Okay; sorry I am new to all of this. I messed up the terminology. If we insist on a distinction between active and runnable goroutines I would interpret the sentence "If all 100k goroutines are actively doing things in parallel, the Go code will tend to have significant overhead." from Ian Lance Taylor as: "If there are a lot of runnable goroutines around(that have a CPU-bound behaviour), the Go code will tend to have significant overhead." Is that right? I assume runnable means not blocked for I/O and wants to be active. In the net/http package, the Serve() function accepts new connections and creates a new goroutine for each. So I would think, that under load, there would be a lot of runnable goroutines, because they  cant finish, as quickly as new connections/requests come in. it would be nice to understand, why there is a significant overhead from a big number of goroutines that are not blocked and if this has to do with the scheduler(I just assumed that, because it seemed natural).

Ian Lance Taylor

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Dec 11, 2015, 12:05:32 PM12/11/15
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That is more or less right, though it depends on what you mean by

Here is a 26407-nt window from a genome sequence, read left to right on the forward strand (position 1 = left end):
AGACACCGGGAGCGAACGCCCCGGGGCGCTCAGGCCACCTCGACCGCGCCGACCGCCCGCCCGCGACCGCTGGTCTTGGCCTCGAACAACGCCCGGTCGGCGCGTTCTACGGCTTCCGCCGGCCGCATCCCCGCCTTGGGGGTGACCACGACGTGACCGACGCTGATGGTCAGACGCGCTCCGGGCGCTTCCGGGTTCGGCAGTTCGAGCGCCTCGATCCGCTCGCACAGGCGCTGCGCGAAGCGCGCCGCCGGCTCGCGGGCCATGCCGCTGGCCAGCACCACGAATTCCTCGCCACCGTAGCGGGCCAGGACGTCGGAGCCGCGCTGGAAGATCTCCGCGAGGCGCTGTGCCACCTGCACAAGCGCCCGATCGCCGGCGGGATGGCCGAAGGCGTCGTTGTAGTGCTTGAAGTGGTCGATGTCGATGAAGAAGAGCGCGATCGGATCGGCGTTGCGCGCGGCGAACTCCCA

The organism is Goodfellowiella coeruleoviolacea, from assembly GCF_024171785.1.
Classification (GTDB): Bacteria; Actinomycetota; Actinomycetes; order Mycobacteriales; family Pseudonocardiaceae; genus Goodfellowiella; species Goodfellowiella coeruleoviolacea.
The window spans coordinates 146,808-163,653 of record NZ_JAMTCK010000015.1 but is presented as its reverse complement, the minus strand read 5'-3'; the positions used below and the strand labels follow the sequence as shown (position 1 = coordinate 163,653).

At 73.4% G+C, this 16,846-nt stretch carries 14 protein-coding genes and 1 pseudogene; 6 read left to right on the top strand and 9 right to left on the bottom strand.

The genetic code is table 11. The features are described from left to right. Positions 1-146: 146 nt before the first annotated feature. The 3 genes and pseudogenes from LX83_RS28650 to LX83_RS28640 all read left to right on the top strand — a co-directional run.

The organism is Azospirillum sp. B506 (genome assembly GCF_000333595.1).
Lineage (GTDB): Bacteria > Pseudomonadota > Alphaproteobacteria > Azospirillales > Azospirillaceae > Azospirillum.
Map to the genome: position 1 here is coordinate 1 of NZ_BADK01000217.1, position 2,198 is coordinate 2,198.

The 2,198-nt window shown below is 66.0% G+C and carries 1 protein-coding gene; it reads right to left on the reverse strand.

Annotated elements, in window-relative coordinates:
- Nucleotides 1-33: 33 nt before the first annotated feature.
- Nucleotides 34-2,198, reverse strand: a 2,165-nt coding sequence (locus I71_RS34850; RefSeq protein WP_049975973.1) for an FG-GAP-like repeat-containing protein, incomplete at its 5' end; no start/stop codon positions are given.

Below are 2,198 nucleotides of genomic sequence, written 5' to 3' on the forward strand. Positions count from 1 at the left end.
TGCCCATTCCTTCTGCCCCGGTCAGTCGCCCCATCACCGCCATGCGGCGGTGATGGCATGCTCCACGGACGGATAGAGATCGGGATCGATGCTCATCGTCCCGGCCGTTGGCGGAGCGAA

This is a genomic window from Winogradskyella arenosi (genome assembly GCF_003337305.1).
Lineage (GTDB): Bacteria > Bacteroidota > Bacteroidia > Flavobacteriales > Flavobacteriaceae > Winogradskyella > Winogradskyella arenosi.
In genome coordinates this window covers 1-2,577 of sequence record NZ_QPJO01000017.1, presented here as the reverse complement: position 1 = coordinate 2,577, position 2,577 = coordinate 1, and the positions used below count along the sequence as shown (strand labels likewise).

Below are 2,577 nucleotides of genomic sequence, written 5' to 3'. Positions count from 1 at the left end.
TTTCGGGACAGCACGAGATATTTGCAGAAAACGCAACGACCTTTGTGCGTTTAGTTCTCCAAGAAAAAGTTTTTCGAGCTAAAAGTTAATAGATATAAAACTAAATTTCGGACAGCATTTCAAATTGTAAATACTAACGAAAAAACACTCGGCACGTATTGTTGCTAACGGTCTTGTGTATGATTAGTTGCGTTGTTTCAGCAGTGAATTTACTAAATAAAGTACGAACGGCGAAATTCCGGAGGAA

significant. If you have 100k CPU-bound goroutines, there will be
scheduling overhead.


> In the net/http package, the Serve() function accepts new
> connections and creates a new goroutine for each. So I would think, that
> under load, there would be a lot of runnable goroutines, because they cant
> finish, as quickly as new connections/requests come in. it would be nice to
> understand, why there is a significant overhead from a big number of
> goroutines that are not blocked and if this has to do with the scheduler(I
> just assumed that, because it seemed natural).

If your server gets more connections than it can process, then it is
overloaded. That is true no matter how you partition your program.

From your earlier message, above, I think you are suggesting that it
would be better to have a fixed number of goroutines handling
different parts of each request. It would not be better. You would
have the same amount of work, and therefore the same scheduling
overhead, as if you had a separate goroutine per request.

That is, when I talked earlier about "actively doing things in
parallel," I didn't mean that the scheduling overhead increases based
on the number of goroutines. I meant that the scheduling overhead
increases based on the amount of work there is to do.

Ian

Luna Duclos

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Dec 11, 2015, 12:14:42 PM12/11/15
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Switching goroutines, inlike switching threads, does not incur a huge overhead. It's fairly cheap. I'm uncertain where the "significant overhead" would be coming from under high load as a result.